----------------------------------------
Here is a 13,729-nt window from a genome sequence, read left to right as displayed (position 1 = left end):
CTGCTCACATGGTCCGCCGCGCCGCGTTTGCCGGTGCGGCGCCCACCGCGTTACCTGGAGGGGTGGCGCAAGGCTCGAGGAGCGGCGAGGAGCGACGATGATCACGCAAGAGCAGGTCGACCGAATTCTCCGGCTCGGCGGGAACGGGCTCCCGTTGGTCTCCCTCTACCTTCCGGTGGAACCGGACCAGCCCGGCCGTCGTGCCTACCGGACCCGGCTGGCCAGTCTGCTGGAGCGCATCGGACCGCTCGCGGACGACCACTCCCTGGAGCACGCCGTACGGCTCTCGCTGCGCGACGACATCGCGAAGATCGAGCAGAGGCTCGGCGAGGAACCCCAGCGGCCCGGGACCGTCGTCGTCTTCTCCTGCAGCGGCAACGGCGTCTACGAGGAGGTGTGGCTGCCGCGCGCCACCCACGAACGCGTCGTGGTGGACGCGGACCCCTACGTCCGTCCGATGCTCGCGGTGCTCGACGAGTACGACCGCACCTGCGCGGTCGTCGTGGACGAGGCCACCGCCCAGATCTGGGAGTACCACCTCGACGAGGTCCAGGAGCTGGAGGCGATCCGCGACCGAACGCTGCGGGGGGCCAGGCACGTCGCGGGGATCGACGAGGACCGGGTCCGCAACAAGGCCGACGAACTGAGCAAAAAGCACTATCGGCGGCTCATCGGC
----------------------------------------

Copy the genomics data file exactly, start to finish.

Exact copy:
Here is a 13,729-nt window from a genome sequence, read left to right as displayed (position 1 = left end):
CTGCTCACATGGTCCGCCGCGCCGCGTTTGCCGGTGCGGCGCCCACCGCGTTACCTGGAGGGGTGGCGCAAGGCTCGAGGAGCGGCGAGGAGCGACGATGATCACGCAAGAGCAGGTCGACCGAATTCTCCGGCTCGGCGGGAACGGGCTCCCGTTGGTCTCCCTCTACCTTCCGGTGGAACCGGACCAGCCCGGCCGTCGTGCCTACCGGACCCGGCTGGCCAGTCTGCTGGAGCGCATCGGACCGCTCGCGGACGACCACTCCCTGGAGCACGCCGTACGGCTCTCGCTGCGCGACGACATCGCGAAGATCGAGCAGAGGCTCGGCGAGGAACCCCAGCGGCCCGGGACCGTCGTCGTCTTCTCCTGCAGCGGCAACGGCGTCTACGAGGAGGTGTGGCTGCCGCGCGCCACCCACGAACGCGTCGTGGTGGACGCGGACCCCTACGTCCGTCCGATGCTCGCGGTGCTCGACGAGTACGACCGCACCTGCGCGGTCGTCGTGGACGAGGCCACCGCCCAGATCTGGGAGTACCACCTCGACGAGGTCCAGGAGCTGGAGGCGATCCGCGACCGAACGCTGCGGGGGGCCAGGCACGTCGCGGGGATCGACGAGGACCGGGTCCGCAACAAGGCCGACGAACTGAGCAAAAAGCACTATCGGCGGCTCATCGGC